Friday, October 3, 2014

Review of "Cooked" by Michael Pollan

A busy new routine with driving two boys to and from two different schools, the start of my tutoring schedule and a couple of new hobbies have kept me away from the blog. I've still been reading, but at a more leisurely pace. So, yesterday I mentioned to a friend that I had this little blog and blogger's guilt immediately set in... so I bring you a very belated review of Michael Pollan's "Cooked."


Michael Pollan's name is well-known as a NYT food columnist (maybe even a food philosopher?), so I was a little surprised when I came upon his confession that he didn't really cook in the introduction of his newest tome, Cooked. But we journalists like to think we can teach people about things that we ourselves are just in the process of learning, so I figured I'd forge ahead with the nearly 500-page book about Pollan's adventures and experiments in barbecue, bread baking, cheese-making and fermenting. His core argument is that readers should, like he has learned, prepare their own food at home because of the way cooking connects us to our families, promotes healthful eating, supports local food producers and, well, because we're genetically wired to cook. Cooking is what makes us human, Pollan argues, using quotes from anthropologists who hypothesize that early humans distinguished themselves from the apes when they began to use fire to cook. But let's get on to the meat of the book. And the bread, cheese and pickles.

The book is organized by sections according to the four elements-- fire, water, earth and air. I didn't feel this gimmick really added to the book, so I'll avoid wasting your time going into more detail. Instead, I will organize my review by what I liked and what I didn't:

I liked:
I was surprised by how extraordinarily interesting pickles are. Real pickles, like kimchi and sauerkraut, that have marinated in their own fermenting juices, Pollan proposes, are a source of health today's Western-diet eating omnivore no longer enjoys. He quotes fermentation guru Sandor Katz to posit that humans are not the rugged individualists we assume we are. Instead, we live because of --and in symbiosis with--a vibrant microcosm of bacteria that colonize our guts, help us digest, send messages to our brains and defend us from bad intruders. His portrait of the invisible bacterial world is really brilliant. And it made me up my intake of yogurt.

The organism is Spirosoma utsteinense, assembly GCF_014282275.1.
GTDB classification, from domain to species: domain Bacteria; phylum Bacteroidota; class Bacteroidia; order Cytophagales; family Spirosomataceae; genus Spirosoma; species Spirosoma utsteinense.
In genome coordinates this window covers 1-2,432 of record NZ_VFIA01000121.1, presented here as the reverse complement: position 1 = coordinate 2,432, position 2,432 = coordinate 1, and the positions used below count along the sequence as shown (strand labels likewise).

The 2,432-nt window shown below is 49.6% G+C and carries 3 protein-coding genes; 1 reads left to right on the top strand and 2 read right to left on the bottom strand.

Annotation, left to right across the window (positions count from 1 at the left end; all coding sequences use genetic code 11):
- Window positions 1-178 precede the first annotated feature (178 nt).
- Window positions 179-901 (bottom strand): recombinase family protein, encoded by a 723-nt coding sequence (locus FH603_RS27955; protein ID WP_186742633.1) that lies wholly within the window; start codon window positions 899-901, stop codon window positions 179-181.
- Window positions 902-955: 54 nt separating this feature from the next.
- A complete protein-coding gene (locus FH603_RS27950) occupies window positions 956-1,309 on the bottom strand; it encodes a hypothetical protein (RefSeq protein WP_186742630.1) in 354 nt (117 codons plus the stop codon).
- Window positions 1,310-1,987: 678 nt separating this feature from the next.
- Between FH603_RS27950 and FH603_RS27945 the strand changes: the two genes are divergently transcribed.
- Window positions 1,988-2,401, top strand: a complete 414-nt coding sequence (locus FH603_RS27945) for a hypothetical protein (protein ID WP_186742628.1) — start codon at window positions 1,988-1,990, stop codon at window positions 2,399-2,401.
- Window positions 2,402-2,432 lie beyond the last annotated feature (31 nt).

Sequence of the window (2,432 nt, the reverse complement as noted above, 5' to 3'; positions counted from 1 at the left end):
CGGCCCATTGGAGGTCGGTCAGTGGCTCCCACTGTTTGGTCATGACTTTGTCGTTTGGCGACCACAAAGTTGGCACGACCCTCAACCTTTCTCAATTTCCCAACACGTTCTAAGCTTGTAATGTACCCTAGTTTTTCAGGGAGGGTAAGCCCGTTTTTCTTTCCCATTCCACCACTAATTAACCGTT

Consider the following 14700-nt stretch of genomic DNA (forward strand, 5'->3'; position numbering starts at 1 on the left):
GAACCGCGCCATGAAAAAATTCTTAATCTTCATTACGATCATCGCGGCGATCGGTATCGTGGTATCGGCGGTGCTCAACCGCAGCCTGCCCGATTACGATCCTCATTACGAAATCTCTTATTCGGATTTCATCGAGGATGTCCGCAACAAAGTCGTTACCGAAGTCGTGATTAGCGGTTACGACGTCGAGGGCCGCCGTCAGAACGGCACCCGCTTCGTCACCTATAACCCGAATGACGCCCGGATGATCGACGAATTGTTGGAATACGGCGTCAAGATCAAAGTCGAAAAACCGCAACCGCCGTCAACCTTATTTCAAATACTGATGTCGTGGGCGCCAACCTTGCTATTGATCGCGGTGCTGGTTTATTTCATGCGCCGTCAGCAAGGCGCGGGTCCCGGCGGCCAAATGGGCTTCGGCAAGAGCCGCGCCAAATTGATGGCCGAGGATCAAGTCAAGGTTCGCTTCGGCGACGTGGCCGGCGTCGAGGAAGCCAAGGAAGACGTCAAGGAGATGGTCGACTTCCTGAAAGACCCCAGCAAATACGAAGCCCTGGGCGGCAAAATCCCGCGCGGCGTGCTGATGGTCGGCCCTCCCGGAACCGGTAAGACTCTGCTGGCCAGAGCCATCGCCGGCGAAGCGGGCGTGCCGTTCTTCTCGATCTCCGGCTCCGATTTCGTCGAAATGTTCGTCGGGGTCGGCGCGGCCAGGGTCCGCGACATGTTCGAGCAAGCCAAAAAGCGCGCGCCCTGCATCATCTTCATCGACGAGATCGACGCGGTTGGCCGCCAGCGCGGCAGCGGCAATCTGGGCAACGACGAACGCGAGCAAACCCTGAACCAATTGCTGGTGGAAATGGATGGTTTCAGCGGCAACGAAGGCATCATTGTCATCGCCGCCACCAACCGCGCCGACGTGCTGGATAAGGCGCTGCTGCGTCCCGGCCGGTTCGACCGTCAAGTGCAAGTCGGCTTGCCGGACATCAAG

I was also entranced with Pollan's foray into ancient cheese making traditions with a forthright nun. Here, he explores the safety of unpasteurized cheeses and why humans like cheese, despite its sometimes heady (and sometimes footy) odors. The humor, history and science of this section make it an enlightening read.

There are plenty of DIY recipes at the end of the book. I liked that they were there, especially the instructions for colonizing your own bread yeast from scratch. But I must admit I did not test any of them out.

Take it or leave it:
Pollan spends a good chunk of the book microbrewing Pollan's Pale Ale with his teenage  son. I have zero interest in beer or brewing moldy batches of it in my basement. But I know it's kind of culinary craze right now, so there are probably plenty of readers who would enjoy this section of the book.

What I didn't like:
Pollan's opening chapter explores Southern pit barbecue. Here I found the author's privilege as a white, upper-middle class male came out in annoying ways. It seemed he spent a lot of time hinting that blacks were superior pit men, but didn't interview an actual black pit master until the end of the section. When he did, he made the man seem like a self-inflated, self-absorbed barbecue mascot who might have at one time been a great pit man but now cuts corners and entrusts the real work to underlings. Then Pollan exposes the dark truth: the black man uses industrial-ag pigs to produce his pulled pork sandwiches!!! So they aren't even authentic.  Maybe Pollan was just telling it like it was. But something about the subtly elitist tone of the whole bbq chapter just didn't sit well with me. A journalist of Pollan's caliber could have find a super-authentic, true to tradition, farm-raised, unpretentious pulled pork sandwich, and he could have unearthed a similarly impressive black pit master. Perhaps he needed to look into that wooden shack that all the locals (white and black) know, but hasn't made the guidebooks or yelp. 

In Sum:
Despite my quibbles, I think most foodies will like this book. But if food snobs or food agendas make you lose your appetite, just read the parts about cheese and pickles. 

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